Thursday, August 29, 2013

VPLL 1940 day dress - L

The VPLL is back under new management.  And I got the opportunity to test this 1940 day dress.  I love the pattern, and its hint of rockabilly sensibility.  I decided to burn down some stash fabric so all I had to get was a zipper and some buttons.
(in fact, this fabric is left over from my first Victorian outfit - picture at the end of the post). Before I get to my review of the pattern and instructions, here's a picture of the finished dress.

The fabric layout is for widths that are not common at modern fabric stores, however additional width will not allow using a lot less fabric as the layout will require at least 2 times the length of the finished dress.  I was short fabric and added a contract band at the hem to get the length I wanted.  The contrast band is not part of the pattern.

After looking at the picture, I decided that the vertical seams were piped.  It's not needed, but it adds a lot IMHO.
I'd add the piping option to the instructions

The main seams of the pattern matched and went together easily.  Seam clipping was definitely needed.

For the ruffles around the collar and pockets:
Instructions say this is optional and suggests a 1 3/4 strip of fabric of the 'necessary length'.  Assuming 3 times the length will make cute ruffles, then the collar ruffles should be about 18 inches, and the pocket ruffle should be about 12 inches.
I chose to pleat them rather than gather because (Robin has my ruffler foot) I'm lazy and pleating was faster.

I made up the collar, pockets and waist tie in contrasting fabric and I made them up before I started the main part of the dress.

I suggest a minor change to the instructions - to add the collar pieces to the front after step 7.  The instructions current have the collar added after most of the dress is together which makes it more difficult to wrangle that neck opening.

I added the ruffles per the instructions, BUT then I discovered that when I reversed the piece, the ruffles should have been carried into the body of the collar and pockets to fill in the seam allowance.  I had to stretch the ends of the ruffles to tack them in place.  (I hope that makes sense)  I don't have a good picture of this, but imagine sewing around the piece shown and reversing it.  The ruffles are 1/2 inch short of the body of the collar at each end.  I made it work fine, but a beginner would find that bewildering.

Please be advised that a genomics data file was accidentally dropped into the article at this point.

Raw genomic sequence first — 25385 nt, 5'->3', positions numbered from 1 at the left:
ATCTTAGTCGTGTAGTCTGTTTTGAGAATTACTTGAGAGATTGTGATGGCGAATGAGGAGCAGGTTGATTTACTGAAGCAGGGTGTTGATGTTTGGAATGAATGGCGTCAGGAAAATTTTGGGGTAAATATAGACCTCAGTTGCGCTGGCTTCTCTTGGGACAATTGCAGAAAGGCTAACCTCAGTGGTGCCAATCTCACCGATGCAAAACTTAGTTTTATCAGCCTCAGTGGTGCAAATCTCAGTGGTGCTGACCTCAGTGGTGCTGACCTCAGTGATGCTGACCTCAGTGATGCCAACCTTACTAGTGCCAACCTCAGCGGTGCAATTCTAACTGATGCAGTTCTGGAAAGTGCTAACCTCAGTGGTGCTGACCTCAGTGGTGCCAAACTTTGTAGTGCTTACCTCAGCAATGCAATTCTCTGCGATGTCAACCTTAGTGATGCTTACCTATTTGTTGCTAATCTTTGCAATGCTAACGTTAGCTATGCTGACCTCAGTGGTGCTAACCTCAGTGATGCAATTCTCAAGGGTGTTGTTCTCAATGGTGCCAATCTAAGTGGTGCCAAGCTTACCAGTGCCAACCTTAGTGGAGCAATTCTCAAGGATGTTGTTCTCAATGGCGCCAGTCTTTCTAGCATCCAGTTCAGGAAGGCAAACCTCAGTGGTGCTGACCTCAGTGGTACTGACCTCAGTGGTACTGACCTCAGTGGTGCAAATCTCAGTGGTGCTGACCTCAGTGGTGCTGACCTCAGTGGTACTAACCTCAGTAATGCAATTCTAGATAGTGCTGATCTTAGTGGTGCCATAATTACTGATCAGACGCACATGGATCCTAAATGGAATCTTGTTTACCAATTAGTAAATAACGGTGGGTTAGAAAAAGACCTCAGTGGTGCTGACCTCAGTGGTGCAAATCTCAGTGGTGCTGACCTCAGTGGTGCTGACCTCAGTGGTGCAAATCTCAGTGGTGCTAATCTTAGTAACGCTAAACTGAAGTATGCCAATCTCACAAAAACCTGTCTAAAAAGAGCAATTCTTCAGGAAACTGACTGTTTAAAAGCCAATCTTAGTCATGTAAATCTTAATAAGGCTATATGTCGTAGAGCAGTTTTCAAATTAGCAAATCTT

The dart placement was good (for a change).  I raised the ties over an inch higher than the recommended placement.  I'm chubby and short waisted so this wasn't a surprise.  I DO think they are sort of low.

There were two small mis-matches in the actual pattern.
First was the pocket placement.

The markings for pocket placement do not match the shape of the finished pocket.  They are exactly a seam allowance short on the top and bottom, although the side to side measured correctly.

I found a similar problem with the collar.

The length of the collar was a LOT longer than the 'V' in the center front.  I made the 'V' in the main body larger and I'm glad I did.  When I finished the dress, a smaller opening wouldn't have gone over my head.
Generally, I found attaching the collar a bit of a pain.  There was a lot of bulk at the base of the 'V' that had to be turned and sewn down with the facing.  That's not a flaw.  It's just how the pattern IS.  The narrow bias facing worked well for me.  It does need to be a narrow facing.  Otherwise the bias will not allow the sharper turns around the neck.

Finally, there is no mention of shoulder pads.

This era was renowned for shoulder pads, and I would suggest adding instructions for them (again, as an option).

Here's how I made them:

Each shoulder pad started as a 6 1/2 inch square of dress fabric, with a 6 inch square of poly batting AND a 4 inch square of poly batting.  I centered them, and folded them in half diagonally and zig-zagged around the outside.  Voila!

And just for fun, here is the original dress made from the teal plaid....